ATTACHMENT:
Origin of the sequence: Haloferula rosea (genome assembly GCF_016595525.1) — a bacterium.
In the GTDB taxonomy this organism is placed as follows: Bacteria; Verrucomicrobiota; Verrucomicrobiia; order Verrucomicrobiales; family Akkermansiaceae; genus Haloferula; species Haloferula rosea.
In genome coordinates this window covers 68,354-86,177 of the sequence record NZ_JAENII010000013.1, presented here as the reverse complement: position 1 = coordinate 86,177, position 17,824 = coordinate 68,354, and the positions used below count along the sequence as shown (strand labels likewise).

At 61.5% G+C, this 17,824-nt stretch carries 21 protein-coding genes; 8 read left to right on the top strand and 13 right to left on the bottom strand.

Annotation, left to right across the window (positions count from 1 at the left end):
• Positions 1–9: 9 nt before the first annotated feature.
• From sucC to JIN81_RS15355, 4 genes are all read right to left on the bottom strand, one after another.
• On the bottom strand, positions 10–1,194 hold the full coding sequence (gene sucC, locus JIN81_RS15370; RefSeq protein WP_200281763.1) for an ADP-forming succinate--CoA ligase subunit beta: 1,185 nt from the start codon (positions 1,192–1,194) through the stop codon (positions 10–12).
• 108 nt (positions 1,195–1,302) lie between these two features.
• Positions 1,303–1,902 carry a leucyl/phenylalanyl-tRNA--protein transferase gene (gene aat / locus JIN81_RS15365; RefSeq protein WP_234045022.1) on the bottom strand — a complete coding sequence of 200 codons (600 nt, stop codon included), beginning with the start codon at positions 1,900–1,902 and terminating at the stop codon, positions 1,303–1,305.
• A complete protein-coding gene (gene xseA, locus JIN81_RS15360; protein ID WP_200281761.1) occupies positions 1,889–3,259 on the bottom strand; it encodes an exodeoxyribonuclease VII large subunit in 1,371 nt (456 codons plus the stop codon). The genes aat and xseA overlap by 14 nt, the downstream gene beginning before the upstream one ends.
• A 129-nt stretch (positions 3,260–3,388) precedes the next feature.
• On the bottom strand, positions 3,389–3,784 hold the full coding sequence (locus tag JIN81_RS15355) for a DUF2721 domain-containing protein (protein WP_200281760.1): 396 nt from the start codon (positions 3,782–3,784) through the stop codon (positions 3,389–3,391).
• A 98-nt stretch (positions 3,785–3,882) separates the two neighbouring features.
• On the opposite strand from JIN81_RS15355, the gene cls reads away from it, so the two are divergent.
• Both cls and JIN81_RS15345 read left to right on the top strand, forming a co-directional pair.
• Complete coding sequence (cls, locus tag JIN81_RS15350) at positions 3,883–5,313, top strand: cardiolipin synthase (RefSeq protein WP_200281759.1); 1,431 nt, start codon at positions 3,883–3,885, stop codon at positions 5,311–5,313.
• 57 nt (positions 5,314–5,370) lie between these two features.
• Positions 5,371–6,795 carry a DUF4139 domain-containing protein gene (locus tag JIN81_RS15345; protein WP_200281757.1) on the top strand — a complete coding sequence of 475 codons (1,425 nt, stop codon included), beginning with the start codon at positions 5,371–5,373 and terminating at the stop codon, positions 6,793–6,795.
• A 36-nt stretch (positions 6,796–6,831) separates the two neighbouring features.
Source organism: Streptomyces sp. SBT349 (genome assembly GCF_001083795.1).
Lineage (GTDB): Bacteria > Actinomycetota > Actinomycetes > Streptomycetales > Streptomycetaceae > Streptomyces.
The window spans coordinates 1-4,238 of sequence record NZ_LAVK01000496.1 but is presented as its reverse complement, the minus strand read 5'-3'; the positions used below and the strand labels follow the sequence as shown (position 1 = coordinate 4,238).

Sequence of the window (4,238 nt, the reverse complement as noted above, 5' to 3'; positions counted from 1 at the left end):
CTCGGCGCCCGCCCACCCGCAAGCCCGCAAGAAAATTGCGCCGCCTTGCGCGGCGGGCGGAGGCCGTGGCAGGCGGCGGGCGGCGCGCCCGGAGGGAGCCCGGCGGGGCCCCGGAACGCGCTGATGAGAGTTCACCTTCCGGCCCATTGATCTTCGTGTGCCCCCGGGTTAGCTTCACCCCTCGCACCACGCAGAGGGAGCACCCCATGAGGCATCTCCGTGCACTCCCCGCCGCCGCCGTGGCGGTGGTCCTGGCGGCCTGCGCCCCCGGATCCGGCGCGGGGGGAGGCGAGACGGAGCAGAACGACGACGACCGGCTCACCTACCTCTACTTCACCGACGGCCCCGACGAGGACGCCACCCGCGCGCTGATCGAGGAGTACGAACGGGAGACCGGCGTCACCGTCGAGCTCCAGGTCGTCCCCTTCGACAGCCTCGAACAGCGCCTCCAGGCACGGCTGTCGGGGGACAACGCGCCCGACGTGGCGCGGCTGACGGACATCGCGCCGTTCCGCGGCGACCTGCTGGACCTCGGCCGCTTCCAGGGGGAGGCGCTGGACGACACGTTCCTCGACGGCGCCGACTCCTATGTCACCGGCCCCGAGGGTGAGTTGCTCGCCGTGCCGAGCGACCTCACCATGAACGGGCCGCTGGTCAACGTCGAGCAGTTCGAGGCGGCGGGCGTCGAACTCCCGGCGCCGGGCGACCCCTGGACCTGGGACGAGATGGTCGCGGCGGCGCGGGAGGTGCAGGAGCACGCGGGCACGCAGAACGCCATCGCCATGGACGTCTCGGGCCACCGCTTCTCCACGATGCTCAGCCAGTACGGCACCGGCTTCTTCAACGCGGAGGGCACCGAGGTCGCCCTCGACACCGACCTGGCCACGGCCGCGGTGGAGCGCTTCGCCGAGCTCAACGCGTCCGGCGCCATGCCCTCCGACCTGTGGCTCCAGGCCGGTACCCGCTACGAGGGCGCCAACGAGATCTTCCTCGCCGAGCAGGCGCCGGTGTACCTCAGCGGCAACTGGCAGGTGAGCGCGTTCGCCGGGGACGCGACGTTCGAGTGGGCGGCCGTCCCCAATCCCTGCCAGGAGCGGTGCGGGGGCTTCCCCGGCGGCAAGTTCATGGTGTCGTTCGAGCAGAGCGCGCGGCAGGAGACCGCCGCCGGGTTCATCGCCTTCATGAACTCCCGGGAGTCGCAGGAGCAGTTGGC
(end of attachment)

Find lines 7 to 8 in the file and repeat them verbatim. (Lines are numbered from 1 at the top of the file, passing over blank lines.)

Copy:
• From sucC to JIN81_RS15355, 4 genes are all read right to left on the bottom strand, one after another.
• On the bottom strand, positions 10–1,194 hold the full coding sequence (gene sucC, locus JIN81_RS15370; RefSeq protein WP_200281763.1) for an ADP-forming succinate--CoA ligase subunit beta: 1,185 nt from the start codon (positions 1,192–1,194) through the stop codon (positions 10–12).